I hope that somewhere, deep inside Adobe, there are developers who have the same deep love for what Photoshop fundamentally stands for. 

And instead of having money-hungry people like the managers and the CEO talk about the meaning of creativity — I’d like for those developers to show it to us — with great, high quality software. Because money and bureaucracy hasn’t brought anything good to the creative side of Adobe, it has just slown it down exponentially.

But who knows, maybe those Sneak-peeks from Adobe Max will one day show up in our apps, and maybe Adobe is secretly working on a ground-breaking update. But this is just how it currently seems to many users, this is feedback.
(Edited)
Photo of Dave Grainger

Dave Grainger

  • 403 Posts
  • 72 Reply Likes
Doing the math here, I deduce that you are still very young , but have achieved a lot!

re what you termed as "pricing greed with the introduction of Creative Cloud" : you apparently are not aware of the strategic corporate move that was. Apple revolutionized the way the public views how "apps" are distributed and priced. Adobe could not have survived with the old license and then re-license updates model, as Adobe would have been way out of sync with public perceptions of value. Secondly, the move was a way to smooth out and obtain predictable cash flow (in order to continue to employ people, BTW) as opposed to having unpredictable cash and then only when a client decides whether to upgrade.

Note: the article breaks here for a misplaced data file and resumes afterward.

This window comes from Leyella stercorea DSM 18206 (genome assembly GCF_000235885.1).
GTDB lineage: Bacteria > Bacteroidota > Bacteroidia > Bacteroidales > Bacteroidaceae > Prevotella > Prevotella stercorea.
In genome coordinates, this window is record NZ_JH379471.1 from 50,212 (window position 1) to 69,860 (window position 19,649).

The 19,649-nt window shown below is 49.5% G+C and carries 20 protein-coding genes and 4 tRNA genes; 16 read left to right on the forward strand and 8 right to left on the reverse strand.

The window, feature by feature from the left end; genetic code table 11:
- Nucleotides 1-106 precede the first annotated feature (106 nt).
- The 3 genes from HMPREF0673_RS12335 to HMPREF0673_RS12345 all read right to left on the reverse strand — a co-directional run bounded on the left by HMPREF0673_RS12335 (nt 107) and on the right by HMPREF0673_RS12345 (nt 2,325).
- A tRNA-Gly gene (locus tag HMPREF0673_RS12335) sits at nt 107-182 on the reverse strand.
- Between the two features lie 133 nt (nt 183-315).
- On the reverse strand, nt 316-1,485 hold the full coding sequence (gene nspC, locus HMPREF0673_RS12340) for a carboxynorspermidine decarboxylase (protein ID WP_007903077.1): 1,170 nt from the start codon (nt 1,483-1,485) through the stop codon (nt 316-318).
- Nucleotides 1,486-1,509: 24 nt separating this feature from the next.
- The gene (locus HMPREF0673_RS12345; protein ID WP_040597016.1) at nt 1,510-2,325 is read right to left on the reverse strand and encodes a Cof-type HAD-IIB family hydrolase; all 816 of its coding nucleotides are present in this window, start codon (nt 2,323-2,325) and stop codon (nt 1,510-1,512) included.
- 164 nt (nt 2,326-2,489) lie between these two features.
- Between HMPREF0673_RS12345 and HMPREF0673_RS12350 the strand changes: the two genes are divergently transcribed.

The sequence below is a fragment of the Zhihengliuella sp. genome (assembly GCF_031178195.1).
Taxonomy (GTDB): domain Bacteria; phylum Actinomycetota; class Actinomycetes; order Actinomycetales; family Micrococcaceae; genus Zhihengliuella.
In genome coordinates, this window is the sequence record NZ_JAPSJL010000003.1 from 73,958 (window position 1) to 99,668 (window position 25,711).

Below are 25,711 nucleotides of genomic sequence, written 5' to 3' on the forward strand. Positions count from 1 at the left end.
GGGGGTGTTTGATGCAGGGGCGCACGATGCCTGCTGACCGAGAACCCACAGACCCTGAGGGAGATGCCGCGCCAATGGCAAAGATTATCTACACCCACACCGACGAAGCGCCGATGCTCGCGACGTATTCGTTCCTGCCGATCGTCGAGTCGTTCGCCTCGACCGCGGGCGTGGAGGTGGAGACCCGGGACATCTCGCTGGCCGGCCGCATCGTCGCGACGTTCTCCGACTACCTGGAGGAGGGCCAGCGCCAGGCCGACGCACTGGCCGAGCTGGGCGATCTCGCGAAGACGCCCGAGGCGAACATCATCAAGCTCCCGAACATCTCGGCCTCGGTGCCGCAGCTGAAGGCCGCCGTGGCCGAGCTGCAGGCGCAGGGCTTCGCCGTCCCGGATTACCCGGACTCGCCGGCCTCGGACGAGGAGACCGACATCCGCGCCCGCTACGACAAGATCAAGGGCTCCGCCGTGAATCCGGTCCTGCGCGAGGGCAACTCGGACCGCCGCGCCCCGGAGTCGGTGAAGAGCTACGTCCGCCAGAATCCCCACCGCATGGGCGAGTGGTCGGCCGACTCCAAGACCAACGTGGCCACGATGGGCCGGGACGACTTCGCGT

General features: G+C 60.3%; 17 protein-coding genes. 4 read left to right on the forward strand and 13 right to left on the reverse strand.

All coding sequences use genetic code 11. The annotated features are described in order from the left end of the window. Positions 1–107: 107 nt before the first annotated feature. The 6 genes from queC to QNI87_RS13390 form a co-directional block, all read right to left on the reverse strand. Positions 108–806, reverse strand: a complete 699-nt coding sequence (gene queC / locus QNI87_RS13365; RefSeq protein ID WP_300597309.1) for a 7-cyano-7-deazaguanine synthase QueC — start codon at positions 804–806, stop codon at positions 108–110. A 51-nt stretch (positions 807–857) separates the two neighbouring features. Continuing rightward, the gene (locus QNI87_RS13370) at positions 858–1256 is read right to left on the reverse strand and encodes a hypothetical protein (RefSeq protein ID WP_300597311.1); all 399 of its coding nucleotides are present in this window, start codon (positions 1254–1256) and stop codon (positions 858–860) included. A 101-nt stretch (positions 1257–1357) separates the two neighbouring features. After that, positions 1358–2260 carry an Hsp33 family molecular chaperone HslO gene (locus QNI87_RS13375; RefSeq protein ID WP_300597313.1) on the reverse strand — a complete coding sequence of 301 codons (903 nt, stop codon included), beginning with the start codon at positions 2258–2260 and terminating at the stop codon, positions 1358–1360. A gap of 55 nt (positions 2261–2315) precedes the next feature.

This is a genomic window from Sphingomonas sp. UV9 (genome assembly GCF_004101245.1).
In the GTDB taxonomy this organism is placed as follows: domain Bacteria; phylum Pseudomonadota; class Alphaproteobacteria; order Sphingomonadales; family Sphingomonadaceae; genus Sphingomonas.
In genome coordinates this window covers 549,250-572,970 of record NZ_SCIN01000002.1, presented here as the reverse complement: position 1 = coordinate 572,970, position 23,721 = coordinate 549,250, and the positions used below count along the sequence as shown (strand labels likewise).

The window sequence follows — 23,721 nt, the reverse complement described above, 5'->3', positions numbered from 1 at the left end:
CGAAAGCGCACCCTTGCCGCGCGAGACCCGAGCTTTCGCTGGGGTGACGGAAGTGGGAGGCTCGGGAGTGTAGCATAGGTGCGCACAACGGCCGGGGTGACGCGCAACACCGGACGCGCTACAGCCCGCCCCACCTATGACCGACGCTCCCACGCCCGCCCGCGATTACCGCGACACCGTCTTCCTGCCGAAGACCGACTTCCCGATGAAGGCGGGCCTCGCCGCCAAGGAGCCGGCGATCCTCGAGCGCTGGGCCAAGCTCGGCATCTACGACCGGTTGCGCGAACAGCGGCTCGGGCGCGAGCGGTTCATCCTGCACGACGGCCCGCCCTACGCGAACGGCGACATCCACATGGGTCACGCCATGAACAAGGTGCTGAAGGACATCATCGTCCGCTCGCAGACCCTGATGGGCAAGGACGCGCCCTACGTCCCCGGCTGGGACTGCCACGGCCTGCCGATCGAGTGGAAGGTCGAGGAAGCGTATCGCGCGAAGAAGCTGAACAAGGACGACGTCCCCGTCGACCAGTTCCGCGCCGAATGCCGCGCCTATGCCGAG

That was NOT greed, it was smart management.
(Edited)
Photo of Konstantin

Konstantin

  • 28 Posts
  • 1 Reply Like
Well if 20 is very young, thanks ! :)

There are apps like Affinity that have 96% of the feature set of Adobe, and they are improving their apps at lightning speed. I encourage you to check DaVinci Ressolve even now it’s really light years ahead of Premiere.

They somehow survive without the subscription? Imagine how good would Adobe do because they have such a huge reputation... No, they won’t do $11 billion good, but certainly good enough to have a constant need to make their apps better. Certainly good enough to not go bankrupt, if these little guys didn’t. But they will be driven to innovate more, that’s for sure.

And I think that the current “perception of value” is way out of touch with the consumer. $60/month? I think all consumers are smart enough to know that they would be cheaper off if they bought the $399 app in the long run.

Again, some people are in it for more and more money, other ones are for the pure love of doing it. That’s what I meant by “money didn’t bring anything good to the creative side of Adobe”, because creativity, contradictory to popular belief, is never accelerated by money